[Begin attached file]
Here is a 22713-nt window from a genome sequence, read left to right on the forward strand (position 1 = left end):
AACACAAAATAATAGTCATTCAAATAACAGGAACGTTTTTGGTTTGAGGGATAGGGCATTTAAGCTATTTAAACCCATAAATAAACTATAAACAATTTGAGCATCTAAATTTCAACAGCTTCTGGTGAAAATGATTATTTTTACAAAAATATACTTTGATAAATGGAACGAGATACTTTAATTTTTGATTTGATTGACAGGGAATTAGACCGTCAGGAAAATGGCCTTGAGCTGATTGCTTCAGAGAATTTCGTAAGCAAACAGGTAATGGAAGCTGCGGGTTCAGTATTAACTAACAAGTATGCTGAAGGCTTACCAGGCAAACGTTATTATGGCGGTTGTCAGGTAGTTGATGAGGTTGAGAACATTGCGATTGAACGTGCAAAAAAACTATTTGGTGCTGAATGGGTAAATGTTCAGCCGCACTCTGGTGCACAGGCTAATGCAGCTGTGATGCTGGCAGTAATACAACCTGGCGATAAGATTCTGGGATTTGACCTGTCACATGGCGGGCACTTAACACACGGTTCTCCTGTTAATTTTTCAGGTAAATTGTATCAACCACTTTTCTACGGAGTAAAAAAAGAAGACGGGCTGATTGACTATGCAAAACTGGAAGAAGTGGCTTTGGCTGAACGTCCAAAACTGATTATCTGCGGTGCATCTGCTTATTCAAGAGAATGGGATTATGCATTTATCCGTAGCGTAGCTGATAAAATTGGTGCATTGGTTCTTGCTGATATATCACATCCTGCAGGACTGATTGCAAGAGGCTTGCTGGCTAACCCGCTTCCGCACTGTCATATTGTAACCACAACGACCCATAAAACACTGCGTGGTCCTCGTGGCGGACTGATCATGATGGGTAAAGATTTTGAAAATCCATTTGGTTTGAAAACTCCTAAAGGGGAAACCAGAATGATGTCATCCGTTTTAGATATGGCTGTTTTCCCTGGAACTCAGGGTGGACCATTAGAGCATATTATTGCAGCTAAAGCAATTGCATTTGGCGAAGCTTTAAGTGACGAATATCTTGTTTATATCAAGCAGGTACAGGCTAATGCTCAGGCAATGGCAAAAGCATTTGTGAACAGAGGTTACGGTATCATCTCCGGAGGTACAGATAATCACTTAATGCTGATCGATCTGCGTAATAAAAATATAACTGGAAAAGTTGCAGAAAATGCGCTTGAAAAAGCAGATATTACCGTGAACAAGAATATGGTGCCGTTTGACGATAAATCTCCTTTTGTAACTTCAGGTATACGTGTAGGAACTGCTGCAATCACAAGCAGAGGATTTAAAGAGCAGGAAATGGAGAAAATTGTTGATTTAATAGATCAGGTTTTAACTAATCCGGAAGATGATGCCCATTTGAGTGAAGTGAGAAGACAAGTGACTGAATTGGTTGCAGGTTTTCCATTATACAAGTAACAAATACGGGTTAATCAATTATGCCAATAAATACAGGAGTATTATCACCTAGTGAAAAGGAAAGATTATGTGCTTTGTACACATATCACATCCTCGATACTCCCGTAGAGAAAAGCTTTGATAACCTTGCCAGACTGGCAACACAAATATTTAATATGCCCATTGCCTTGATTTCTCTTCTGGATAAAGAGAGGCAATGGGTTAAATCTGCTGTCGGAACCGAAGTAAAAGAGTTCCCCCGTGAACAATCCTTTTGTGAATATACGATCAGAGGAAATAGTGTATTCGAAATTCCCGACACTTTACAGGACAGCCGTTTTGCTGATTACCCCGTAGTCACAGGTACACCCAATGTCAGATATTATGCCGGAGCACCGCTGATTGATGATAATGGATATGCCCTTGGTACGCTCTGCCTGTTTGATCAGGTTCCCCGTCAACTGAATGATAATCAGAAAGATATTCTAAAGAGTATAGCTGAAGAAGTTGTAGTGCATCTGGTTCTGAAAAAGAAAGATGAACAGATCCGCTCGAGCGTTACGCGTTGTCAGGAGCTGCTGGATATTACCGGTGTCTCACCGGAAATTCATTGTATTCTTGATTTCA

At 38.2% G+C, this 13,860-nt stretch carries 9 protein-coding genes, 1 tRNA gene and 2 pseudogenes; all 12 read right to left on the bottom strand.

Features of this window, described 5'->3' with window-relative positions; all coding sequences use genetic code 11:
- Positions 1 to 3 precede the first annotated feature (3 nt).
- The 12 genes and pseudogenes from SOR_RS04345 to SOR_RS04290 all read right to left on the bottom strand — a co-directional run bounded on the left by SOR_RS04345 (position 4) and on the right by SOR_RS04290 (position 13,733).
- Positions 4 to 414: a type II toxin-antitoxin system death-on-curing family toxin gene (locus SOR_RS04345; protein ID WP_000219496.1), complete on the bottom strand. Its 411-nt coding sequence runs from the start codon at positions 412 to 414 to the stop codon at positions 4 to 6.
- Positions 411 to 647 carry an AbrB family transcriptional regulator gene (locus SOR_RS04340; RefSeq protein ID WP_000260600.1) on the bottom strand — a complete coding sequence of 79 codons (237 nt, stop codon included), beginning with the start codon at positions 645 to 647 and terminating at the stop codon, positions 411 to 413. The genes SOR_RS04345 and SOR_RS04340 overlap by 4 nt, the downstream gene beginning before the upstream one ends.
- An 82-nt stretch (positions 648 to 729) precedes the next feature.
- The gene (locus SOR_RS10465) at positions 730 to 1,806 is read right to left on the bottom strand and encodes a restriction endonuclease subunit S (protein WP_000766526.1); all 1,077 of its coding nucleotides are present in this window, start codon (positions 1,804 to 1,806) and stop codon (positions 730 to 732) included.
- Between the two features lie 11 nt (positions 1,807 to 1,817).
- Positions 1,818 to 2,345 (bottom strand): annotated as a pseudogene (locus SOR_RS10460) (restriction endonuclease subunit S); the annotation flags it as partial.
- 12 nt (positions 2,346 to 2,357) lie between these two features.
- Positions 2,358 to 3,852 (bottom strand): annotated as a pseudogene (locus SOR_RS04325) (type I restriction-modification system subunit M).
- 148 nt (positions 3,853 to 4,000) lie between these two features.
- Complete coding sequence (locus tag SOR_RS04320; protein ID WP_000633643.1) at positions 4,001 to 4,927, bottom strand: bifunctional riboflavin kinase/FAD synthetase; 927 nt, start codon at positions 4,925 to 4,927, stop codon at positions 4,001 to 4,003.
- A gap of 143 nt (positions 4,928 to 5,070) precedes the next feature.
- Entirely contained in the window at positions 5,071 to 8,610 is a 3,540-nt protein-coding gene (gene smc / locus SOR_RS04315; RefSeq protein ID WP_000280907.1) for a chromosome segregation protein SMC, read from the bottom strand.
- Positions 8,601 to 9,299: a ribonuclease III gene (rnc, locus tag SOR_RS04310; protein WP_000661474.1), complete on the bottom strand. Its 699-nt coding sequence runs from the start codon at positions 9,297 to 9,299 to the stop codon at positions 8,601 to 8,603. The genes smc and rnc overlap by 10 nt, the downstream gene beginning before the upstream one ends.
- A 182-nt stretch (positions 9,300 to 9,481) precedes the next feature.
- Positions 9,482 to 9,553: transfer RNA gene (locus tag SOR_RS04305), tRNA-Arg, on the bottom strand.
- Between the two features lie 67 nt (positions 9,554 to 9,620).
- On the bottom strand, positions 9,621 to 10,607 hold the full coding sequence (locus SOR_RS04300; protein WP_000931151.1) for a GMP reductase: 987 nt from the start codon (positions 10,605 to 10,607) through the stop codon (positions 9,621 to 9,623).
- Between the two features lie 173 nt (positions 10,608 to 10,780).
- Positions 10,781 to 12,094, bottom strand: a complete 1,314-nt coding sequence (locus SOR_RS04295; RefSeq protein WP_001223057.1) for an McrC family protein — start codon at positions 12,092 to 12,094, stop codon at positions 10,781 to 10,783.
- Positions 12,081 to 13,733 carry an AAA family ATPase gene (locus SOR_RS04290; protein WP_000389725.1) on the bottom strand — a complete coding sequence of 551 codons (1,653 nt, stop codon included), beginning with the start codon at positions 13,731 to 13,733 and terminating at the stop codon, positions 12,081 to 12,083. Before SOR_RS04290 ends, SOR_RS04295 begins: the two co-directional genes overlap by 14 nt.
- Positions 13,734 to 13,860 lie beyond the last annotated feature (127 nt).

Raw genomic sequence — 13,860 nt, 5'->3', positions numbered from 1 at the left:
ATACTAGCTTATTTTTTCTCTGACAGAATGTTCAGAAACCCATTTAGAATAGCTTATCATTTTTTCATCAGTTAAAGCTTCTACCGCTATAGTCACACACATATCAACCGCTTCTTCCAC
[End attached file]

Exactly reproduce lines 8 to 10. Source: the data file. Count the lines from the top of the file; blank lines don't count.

- Positions 411 to 647 carry an AbrB family transcriptional regulator gene (locus SOR_RS04340; RefSeq protein ID WP_000260600.1) on the bottom strand — a complete coding sequence of 79 codons (237 nt, stop codon included), beginning with the start codon at positions 645 to 647 and terminating at the stop codon, positions 411 to 413. The genes SOR_RS04345 and SOR_RS04340 overlap by 4 nt, the downstream gene beginning before the upstream one ends.
- An 82-nt stretch (positions 648 to 729) precedes the next feature.
- The gene (locus SOR_RS10465) at positions 730 to 1,806 is read right to left on the bottom strand and encodes a restriction endonuclease subunit S (protein WP_000766526.1); all 1,077 of its coding nucleotides are present in this window, start codon (positions 1,804 to 1,806) and stop codon (positions 730 to 732) included.